The American Society of Clinical Oncology aims to improve pain practice guidelines and management with new initiatives.
CDC opioid prescribing guidelines continue to make it difficult for pain management practices. This report provides an inside look at what chronic pain patients and their practitioners are facing.
Clinic guest-dosing and advance planning may help pain and addiction treatment centers to continue providing services when a natural disaster strikes.
Big data and new devices may allow for practitioners to track patient adherence to medication, change payment models, and improve health outcomes.
Dr. Forest Tennant addresses public and practitioner concerns over morphine equivalent dosing, opioid tapering, and depressed testosterone levels.
Physicians who listen to and heed patient functioning and feedback will assure quicker, more effective pain management.
REMS, TIRF, CDC Guidelines—there is a lot that pain specialist must manage outside of their daily practice. To help, Jeff Gudin, MD, and other pain specialists rely on the expertise of specialized pain pharmacies.
A preview of American Academy of Pain Medicine's goals and expectations for their annual meeting, being held in Palm Springs, CA, February 18-21, 2016
Some physicians have turned to a Concierge Medicine model (fee-for-care) to better serve their chronic pain patients. Learn more about this type of health care model/
The Pain Research, Education, and Policy (PREP) program at Tufts University School of Medicine, Boston, Massachuesetts takes a unique approach to pain education. Practical Pain Management spoke with founding director of the PREP program Daniel B. Carr, MD, about the goals and vision of the program. Dr.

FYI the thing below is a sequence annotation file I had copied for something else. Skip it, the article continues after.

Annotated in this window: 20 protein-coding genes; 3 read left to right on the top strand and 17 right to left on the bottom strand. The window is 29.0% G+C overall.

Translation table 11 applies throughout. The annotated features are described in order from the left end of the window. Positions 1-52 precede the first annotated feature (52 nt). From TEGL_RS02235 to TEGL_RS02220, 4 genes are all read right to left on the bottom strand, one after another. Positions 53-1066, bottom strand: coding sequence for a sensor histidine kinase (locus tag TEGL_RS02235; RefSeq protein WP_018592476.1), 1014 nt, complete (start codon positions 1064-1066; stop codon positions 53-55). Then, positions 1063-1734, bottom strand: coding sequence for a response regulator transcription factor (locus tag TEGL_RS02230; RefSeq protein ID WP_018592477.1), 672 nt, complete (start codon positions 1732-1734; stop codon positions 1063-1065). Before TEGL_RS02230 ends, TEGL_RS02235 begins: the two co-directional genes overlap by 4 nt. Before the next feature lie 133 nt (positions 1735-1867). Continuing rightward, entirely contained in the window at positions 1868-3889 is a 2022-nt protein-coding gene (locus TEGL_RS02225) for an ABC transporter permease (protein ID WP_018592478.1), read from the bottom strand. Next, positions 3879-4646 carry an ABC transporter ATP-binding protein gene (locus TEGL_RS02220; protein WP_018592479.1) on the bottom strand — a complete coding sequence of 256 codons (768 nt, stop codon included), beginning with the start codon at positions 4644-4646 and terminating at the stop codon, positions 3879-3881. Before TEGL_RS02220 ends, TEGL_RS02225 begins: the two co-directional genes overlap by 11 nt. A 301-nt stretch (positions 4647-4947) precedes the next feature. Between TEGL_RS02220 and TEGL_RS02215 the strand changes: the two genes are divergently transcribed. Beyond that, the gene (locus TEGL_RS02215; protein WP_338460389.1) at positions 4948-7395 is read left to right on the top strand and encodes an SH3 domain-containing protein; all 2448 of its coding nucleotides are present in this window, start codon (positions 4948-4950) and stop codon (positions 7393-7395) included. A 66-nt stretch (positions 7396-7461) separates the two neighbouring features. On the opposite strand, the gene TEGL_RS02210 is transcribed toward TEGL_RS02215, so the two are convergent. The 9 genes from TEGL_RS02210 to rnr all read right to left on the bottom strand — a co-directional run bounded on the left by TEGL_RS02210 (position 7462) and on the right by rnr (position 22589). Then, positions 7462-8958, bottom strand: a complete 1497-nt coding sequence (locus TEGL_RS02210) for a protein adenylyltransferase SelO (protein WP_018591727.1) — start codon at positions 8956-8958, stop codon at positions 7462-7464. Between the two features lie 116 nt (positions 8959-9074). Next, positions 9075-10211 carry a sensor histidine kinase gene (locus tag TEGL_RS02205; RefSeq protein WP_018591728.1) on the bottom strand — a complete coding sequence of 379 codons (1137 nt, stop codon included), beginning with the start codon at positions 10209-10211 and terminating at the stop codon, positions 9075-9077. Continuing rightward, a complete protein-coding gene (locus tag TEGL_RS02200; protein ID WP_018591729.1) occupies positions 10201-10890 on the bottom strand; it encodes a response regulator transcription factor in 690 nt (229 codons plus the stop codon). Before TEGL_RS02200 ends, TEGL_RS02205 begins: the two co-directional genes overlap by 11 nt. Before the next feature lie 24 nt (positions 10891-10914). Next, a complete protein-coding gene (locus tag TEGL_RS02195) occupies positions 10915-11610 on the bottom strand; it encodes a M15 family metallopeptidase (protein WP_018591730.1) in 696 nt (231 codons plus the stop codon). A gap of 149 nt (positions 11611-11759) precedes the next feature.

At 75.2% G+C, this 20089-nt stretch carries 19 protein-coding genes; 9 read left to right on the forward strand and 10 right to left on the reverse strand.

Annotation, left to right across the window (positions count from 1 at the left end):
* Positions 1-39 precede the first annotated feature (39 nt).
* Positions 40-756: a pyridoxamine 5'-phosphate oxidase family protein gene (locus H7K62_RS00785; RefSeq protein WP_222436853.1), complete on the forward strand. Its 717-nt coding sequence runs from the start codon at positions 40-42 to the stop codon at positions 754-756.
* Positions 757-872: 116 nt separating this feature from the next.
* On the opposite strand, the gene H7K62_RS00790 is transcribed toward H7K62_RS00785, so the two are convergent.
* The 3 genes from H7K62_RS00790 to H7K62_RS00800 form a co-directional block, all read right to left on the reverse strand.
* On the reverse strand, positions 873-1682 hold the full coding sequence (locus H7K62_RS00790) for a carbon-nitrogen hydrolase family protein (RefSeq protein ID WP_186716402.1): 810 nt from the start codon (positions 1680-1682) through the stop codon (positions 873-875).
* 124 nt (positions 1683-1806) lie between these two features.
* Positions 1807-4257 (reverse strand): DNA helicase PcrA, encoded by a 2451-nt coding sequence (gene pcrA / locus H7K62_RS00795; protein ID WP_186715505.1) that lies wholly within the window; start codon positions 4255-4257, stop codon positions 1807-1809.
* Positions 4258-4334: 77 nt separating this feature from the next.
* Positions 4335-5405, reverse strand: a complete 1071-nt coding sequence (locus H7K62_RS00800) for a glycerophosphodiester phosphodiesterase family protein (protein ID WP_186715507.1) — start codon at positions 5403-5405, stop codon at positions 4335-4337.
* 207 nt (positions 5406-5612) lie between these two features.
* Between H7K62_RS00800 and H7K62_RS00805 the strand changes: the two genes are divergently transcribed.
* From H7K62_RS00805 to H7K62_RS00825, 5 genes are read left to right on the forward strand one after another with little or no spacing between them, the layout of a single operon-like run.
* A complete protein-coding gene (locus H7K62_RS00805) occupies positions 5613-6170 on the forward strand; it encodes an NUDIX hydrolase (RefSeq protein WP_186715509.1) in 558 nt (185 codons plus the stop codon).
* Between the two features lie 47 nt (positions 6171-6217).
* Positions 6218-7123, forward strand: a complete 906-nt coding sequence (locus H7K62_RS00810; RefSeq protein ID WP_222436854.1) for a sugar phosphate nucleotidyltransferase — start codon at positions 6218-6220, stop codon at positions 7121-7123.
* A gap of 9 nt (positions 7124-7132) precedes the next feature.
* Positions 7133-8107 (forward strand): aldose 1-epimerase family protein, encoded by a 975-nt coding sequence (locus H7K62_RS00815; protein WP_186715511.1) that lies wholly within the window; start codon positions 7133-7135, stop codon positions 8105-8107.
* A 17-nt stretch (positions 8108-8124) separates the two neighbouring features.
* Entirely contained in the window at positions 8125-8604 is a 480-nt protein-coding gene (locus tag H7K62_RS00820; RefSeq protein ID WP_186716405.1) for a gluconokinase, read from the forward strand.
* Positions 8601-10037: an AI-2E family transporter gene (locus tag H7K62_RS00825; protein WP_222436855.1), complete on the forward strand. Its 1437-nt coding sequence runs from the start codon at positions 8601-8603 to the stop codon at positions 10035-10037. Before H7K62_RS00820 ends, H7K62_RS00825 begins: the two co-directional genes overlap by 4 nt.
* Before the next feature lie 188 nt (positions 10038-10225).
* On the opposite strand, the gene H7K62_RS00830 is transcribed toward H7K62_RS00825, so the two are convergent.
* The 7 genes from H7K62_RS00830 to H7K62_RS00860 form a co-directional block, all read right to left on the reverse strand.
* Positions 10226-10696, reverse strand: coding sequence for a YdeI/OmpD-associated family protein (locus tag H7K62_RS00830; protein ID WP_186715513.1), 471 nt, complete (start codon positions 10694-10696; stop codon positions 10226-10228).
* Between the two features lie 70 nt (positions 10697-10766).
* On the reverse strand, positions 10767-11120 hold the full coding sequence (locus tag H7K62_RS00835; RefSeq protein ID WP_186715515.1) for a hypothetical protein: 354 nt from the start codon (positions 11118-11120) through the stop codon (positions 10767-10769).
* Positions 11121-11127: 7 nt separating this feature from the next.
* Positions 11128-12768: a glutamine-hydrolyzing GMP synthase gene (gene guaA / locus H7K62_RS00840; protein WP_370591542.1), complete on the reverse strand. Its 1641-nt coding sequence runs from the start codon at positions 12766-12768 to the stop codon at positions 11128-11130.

The VA Pain Education School consists of 12-weeks of 1-hour classes with an additional 1-hour introduction class during the first week (total of 13 hours).
An evaluation of the VA's Pain Education School for healthcare providers who treat patients with chronic pain.
I congratulate the authors of this article on a new screening tool for their research and lucid writing.1 It is clear today that risk assessment and stratification are essential to mitigating risk with opioid use, and improvements in this area are
Pain is one of the most common reasons patients visit a health care professional. Professionals spend a great deal of time learning how to diagnose and treat pain-related medical problems but much less time learning how to document the process.
Over a dozen years ago, the United States Congress proclaimed the “Decade of Pain,” and the infamous 1 to 10 visual analog pain score became the 5th vital sign. At just about the same time, Marvin Rosenfeld—not a physician but a publisher—believed that practicing physicians who treated pain patients needed a tutorial magazine that contained practical tips on case management.